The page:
A reader asked me about the divisiveness being sowed by the current military leadership’s kowtowing to the “political correctness” demands of the liberals who are currently trying to transform our country. He asked if I had ever seen anything so bad in our military?
I reflected upon the Army of the 1970s and its re-emergence as the force that won so decisively the first Gulf War. This question brought back two distinct memories:
- The strategy of Creighton Abrams as Chief of Staff of the Army in consonance with General William Depuy as the Commander of TRADOC, and
- My personal experiences in the 1st Infantry Division at Fort Riley from 1975 to 79 and then in the 11th Cavalry from 1982-84.
The Abrams – Depuy strategy to remake the Army had two basic components. General Abrams was forcing change and “tough love” form the top down while General Depuy was changing how the Army trained at all echelons. Army training was results directed. Tasks that soldiers and units had to be able to perform under certain conditions were defined and the standards to be achieved/met were also defined. This task, condition and standard training left little room for compromise of standards of performance. And performance was what was being demanded by the Army leadership from the top down. The standards in most part were designed for the Army to fight and win against the Soviets in a war in Europe.
These resulting conditions were in some cases nearly impossible to meet. Tank gunnery standards—based on round on targetntime were almost impossible. We were able to show that the standards exceeded the technical capabilities of the equipment. The answer we got back was: “TRY HARDER”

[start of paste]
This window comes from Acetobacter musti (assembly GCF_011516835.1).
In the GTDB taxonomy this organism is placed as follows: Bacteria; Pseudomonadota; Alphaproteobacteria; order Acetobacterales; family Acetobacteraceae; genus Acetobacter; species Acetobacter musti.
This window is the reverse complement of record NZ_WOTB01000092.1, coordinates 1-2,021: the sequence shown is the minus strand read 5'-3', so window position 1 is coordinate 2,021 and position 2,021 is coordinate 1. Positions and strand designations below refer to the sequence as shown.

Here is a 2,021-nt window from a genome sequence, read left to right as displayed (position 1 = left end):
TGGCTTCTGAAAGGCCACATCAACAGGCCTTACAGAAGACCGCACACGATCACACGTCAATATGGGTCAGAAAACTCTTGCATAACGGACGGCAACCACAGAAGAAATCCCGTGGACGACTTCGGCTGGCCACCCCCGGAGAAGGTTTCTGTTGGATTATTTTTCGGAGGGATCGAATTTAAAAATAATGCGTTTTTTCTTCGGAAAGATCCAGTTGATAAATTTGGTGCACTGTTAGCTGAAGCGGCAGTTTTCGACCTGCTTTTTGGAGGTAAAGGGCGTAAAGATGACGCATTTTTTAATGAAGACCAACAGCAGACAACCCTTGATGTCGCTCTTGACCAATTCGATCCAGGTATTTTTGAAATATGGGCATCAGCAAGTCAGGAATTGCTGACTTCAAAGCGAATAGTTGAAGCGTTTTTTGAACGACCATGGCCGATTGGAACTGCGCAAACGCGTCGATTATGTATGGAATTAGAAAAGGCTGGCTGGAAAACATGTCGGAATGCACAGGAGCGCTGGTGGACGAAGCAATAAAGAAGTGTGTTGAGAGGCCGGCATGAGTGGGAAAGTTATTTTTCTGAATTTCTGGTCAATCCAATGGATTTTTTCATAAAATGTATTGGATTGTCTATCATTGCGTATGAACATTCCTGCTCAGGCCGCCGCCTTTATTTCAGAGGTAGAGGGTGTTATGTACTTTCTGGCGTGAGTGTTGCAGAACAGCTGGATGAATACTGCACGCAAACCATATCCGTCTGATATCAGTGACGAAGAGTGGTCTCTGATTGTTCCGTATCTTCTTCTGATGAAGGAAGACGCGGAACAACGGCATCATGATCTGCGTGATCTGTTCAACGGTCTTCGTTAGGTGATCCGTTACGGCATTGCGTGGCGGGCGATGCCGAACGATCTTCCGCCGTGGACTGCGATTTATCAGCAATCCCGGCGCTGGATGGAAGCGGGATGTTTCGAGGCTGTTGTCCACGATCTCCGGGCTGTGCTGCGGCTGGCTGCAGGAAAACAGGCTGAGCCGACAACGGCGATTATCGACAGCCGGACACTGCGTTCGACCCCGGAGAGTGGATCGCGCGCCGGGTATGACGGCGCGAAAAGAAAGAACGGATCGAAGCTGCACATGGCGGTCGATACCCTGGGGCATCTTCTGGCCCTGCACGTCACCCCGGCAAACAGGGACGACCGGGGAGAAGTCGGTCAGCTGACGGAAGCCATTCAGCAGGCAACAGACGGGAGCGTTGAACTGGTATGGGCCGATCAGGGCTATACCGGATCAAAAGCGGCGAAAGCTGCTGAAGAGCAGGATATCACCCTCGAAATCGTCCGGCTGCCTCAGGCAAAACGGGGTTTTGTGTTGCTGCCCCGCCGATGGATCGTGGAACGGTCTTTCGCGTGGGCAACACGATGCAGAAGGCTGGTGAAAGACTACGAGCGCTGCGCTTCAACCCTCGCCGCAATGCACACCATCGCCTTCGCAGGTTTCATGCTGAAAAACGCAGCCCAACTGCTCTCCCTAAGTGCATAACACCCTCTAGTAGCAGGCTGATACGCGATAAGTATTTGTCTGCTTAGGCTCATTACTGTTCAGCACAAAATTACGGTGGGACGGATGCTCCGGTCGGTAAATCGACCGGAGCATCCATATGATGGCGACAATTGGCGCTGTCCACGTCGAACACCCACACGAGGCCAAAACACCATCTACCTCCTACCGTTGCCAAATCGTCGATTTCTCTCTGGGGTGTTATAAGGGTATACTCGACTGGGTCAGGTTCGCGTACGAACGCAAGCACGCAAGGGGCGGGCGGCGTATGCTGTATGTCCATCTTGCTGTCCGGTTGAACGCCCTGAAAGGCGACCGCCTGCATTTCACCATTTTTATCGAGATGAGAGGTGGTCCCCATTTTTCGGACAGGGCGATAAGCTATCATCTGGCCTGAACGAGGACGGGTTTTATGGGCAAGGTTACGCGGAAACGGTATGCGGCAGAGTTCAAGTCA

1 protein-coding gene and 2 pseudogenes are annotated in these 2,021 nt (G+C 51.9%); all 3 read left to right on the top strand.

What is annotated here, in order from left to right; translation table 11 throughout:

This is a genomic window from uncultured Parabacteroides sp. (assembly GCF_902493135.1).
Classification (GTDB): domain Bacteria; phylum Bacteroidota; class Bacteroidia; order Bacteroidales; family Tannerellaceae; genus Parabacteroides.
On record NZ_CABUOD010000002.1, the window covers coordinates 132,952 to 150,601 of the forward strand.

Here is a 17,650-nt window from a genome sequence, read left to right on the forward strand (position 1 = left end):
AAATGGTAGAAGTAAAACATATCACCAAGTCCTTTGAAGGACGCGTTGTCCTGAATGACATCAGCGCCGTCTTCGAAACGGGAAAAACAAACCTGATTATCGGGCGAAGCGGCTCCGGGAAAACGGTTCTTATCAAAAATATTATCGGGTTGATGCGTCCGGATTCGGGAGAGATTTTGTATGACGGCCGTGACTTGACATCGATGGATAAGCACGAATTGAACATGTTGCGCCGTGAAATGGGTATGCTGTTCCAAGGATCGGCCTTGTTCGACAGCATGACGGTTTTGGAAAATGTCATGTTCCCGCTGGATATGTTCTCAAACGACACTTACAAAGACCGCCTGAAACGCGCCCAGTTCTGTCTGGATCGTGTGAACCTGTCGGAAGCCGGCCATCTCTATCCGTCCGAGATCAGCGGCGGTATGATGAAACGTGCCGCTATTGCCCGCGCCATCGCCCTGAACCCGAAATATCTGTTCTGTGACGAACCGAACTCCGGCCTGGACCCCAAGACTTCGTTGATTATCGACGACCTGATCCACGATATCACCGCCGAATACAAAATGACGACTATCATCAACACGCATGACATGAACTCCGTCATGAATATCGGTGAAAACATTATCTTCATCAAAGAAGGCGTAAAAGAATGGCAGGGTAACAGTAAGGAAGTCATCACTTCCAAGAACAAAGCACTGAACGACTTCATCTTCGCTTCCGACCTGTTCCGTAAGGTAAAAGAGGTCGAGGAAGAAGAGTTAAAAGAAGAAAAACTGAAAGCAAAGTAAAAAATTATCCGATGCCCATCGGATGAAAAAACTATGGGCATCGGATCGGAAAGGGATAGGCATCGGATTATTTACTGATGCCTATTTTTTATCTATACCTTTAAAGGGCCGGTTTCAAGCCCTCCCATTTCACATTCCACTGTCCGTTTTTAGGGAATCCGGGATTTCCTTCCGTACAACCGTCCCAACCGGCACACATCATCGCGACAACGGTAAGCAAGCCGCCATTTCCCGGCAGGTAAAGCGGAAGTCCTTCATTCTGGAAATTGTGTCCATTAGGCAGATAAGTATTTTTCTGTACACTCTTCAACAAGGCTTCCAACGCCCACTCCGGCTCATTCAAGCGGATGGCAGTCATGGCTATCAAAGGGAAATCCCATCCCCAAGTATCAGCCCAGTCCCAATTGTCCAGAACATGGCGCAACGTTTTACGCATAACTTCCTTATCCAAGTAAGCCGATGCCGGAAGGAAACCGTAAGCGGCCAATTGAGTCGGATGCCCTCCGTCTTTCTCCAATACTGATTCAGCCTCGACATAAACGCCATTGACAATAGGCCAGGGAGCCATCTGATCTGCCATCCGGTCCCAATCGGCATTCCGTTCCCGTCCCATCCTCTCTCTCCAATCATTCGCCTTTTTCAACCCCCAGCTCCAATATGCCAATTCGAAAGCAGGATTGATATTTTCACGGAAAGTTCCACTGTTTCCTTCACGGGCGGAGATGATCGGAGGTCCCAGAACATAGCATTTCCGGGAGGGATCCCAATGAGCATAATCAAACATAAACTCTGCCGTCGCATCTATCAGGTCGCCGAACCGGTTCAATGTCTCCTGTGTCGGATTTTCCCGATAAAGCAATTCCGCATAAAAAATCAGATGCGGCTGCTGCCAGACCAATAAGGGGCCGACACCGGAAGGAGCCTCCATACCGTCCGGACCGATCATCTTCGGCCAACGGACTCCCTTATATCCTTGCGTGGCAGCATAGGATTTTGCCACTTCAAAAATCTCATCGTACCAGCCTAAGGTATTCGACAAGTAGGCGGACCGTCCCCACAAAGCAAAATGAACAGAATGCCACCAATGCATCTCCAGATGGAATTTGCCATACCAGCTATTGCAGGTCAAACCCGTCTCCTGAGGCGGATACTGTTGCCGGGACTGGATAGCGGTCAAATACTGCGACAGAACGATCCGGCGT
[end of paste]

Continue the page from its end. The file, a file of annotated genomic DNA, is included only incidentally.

At the unit level there was an Army dis-spirited by Vietnam and being fought over by rival drug gangs around Army posts—at least that was what we had at Fort Riley. But the leaders had gotten the message. As a battalion Executive Officer I coordinated and carried out the orders of a battalion commander who was willing to use a crow bar to open a trunk in the search for stolen tools, weapons or drugs. He found the missing tools and the lawyers decided that the division would pay the damages. What would happen to him today? I am afraid to ask. Training was demanding and at the beginning individuals and tank crews could not meet the standards. But energy was focused on results not petty bickering.
However, by 1982 when I joined the 11th Cavalry things were changing. In 1982 when I assumed command of 2/11th ACR I had the entire 1000-man squadron tested for drugs. There were 39 positives. They were dealt with swiftly. By 1984 when I left command the same test only found 6 positives. New standards of behavior also permeated performance of military tasks. It was the Army that grew during the 80s that was so decisive during Gulf War I.
The question then becomes whether a similar strategy can be deployed once the military of political correctness is ended. Again, leadership from top to bottom will require reaching down into the general officer ranks to find tough hard-fisted warriors who are willing to rebuild a military not a politically correct knitting society. These warriors must be promoted and given the resources and support to accomplish the rebuilding mission. In consonance resources must be made available for tough hard training that consumes energy so that there is not time or energy to worry about political correctness.
This will be the challenge for the next President. How many years will it take to undo what is currently occurring?